Italy: Italy was drawn in a tough group with Uruguay and England (Costa Rica, the other team in the group, won’t make much noise). Although England is traditionally viewed as a lock to advance from the group stages, Uruguay and Italy are clearly stronger. England has struggled to show cohesiveness and consistency and that simply won’t do against two world powers. Uruguay has only gotten better since the 2010 World Cup (when they lost in the semis) and Luis Suarez is as unplayable as Messi and Ronaldo right now. Italy made the final at the 2012 Euro and finished 3rd at the 2013 Confederations Cup and are one of the most defensively sound teams in the world. Look for Mario Balotelli to carry them past Uruguay and through a second round showdown with a talented Ivory Coast side that has struggled to put it all together.

Who Will Win: Italy

Although Spain has the more talented squad, I think they’re simply running out of steam. The Xavi-Iniesta partnership that has dominated every midfield for the last six years isn’t at full-strength (Xavi hasn’t even been starting with Barca) and the rest of Spain’s Barca stars aren’t in great form. Although I think they’re capable of winning the tournament, they’ve lost the air of invincibility that has been so obvious in recent years. Mario Balotelli has been terrific for Italy and Pirlo is as good as ever. The best way to break down Italy has been with searing pace and dangerous counter-attacks and Spain just doesn’t have that in them. Look for this one to stay 0-0 for at least the first hour, with Italy taking advantage of Spain’s tired legs with a late winner.  Spain’s stars, on both Madrid sides and Barcelona, have been playing for a title for months while Italian players on Juve and Milan have been coasting in.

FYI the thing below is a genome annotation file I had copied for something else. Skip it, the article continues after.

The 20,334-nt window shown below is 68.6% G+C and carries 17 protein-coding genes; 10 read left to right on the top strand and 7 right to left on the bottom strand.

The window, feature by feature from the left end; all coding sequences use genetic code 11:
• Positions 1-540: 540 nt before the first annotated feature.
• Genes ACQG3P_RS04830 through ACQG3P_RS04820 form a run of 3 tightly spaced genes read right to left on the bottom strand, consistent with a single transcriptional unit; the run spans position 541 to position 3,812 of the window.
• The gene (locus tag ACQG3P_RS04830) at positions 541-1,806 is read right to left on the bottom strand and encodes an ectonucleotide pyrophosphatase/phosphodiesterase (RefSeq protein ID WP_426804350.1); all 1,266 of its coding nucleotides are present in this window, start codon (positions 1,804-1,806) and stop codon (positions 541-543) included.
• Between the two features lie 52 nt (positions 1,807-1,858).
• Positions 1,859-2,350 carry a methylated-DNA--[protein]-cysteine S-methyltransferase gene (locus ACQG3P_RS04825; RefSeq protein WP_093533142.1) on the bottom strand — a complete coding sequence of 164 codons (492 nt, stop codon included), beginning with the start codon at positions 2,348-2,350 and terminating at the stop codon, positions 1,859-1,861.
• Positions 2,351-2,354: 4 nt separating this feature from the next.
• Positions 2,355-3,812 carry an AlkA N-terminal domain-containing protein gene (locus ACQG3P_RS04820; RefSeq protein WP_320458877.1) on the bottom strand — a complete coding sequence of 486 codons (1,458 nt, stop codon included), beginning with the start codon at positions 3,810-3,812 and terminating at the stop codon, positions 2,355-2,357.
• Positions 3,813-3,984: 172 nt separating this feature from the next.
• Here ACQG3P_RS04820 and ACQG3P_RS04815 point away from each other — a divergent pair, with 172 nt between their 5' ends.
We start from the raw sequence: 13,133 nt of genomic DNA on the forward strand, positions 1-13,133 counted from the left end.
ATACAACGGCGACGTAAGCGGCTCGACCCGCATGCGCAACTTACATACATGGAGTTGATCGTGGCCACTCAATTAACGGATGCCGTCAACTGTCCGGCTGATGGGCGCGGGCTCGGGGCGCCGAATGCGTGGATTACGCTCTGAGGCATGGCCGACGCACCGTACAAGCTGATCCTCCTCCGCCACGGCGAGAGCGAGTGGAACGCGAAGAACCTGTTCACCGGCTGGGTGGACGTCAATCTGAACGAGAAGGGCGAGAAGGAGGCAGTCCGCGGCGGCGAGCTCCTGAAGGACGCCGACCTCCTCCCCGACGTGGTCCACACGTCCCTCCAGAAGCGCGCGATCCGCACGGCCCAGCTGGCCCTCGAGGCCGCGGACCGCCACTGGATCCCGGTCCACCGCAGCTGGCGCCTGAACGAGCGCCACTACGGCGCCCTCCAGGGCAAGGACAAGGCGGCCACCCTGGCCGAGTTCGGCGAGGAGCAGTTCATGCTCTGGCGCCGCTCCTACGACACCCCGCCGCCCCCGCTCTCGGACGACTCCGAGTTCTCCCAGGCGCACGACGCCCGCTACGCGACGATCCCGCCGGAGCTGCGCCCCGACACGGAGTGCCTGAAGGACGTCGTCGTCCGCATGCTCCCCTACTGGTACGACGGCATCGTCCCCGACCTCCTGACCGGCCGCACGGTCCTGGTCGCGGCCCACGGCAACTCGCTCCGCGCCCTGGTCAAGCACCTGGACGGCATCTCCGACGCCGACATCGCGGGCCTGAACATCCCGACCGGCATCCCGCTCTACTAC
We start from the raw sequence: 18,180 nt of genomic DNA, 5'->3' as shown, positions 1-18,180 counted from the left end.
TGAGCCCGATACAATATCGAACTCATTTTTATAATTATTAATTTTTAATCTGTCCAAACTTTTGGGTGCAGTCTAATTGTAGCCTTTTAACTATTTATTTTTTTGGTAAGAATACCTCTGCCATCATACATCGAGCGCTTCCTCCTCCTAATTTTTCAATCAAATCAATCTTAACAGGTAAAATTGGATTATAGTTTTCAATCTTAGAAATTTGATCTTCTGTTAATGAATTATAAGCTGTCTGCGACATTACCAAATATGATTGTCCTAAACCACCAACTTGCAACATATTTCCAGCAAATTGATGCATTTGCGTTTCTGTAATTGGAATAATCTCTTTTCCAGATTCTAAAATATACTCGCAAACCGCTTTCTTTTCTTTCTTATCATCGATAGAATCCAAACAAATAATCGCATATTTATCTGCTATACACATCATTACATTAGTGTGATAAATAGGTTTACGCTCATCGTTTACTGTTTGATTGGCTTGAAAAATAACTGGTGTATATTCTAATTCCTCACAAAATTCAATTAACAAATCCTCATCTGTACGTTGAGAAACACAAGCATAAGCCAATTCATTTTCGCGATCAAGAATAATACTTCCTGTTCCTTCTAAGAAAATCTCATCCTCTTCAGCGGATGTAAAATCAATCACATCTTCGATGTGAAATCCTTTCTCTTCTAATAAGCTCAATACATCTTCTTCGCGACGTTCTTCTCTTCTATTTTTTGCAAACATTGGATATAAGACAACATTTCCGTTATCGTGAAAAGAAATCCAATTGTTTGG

Argentina vs. Belgium

How They Got Here: